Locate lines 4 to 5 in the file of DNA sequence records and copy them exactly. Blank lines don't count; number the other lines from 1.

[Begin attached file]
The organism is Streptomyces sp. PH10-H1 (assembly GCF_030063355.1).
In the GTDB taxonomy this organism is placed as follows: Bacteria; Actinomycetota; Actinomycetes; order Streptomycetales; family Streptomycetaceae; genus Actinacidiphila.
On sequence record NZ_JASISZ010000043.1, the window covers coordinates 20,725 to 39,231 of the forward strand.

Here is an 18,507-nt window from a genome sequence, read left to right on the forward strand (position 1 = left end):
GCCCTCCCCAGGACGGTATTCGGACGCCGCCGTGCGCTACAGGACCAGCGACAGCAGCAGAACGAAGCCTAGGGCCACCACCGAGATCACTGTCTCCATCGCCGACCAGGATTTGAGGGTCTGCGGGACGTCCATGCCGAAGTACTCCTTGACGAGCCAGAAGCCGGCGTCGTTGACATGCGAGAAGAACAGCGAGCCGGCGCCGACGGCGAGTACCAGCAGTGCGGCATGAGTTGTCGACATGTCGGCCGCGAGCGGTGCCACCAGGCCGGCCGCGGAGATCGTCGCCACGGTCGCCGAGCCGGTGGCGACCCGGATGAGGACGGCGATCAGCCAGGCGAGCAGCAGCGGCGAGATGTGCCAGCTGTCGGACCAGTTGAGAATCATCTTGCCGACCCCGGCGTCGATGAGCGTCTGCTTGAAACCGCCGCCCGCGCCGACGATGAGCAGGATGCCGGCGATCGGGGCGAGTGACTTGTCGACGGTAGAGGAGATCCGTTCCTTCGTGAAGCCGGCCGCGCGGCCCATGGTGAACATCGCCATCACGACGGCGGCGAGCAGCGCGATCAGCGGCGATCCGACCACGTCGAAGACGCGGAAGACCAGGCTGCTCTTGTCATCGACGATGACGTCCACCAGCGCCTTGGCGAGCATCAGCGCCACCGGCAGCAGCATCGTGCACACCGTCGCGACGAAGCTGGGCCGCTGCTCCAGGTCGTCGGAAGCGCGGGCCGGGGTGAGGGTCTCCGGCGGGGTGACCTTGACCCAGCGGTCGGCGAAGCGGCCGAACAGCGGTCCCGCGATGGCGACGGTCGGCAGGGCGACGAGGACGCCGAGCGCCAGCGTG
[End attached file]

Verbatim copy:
Here is an 18,507-nt window from a genome sequence, read left to right on the forward strand (position 1 = left end):
GCCCTCCCCAGGACGGTATTCGGACGCCGCCGTGCGCTACAGGACCAGCGACAGCAGCAGAACGAAGCCTAGGGCCACCACCGAGATCACTGTCTCCATCGCCGACCAGGATTTGAGGGTCTGCGGGACGTCCATGCCGAAGTACTCCTTGACGAGCCAGAAGCCGGCGTCGTTGACATGCGAGAAGAACAGCGAGCCGGCGCCGACGGCGAGTACCAGCAGTGCGGCATGAGTTGTCGACATGTCGGCCGCGAGCGGTGCCACCAGGCCGGCCGCGGAGATCGTCGCCACGGTCGCCGAGCCGGTGGCGACCCGGATGAGGACGGCGATCAGCCAGGCGAGCAGCAGCGGCGAGATGTGCCAGCTGTCGGACCAGTTGAGAATCATCTTGCCGACCCCGGCGTCGATGAGCGTCTGCTTGAAACCGCCGCCCGCGCCGACGATGAGCAGGATGCCGGCGATCGGGGCGAGTGACTTGTCGACGGTAGAGGAGATCCGTTCCTTCGTGAAGCCGGCCGCGCGGCCCATGGTGAACATCGCCATCACGACGGCGGCGAGCAGCGCGATCAGCGGCGATCCGACCACGTCGAAGACGCGGAAGACCAGGCTGCTCTTGTCATCGACGATGACGTCCACCAGCGCCTTGGCGAGCATCAGCGCCACCGGCAGCAGCATCGTGCACACCGTCGCGACGAAGCTGGGCCGCTGCTCCAGGTCGTCGGAAGCGCGGGCCGGGGTGAGGGTCTCCGGCGGGGTGACCTTGACCCAGCGGTCGGCGAAGCGGCCGAACAGCGGTCCCGCGATGGCGACGGTCGGCAGGGCGACGAGGACGCCGAGCGCCAGCGTG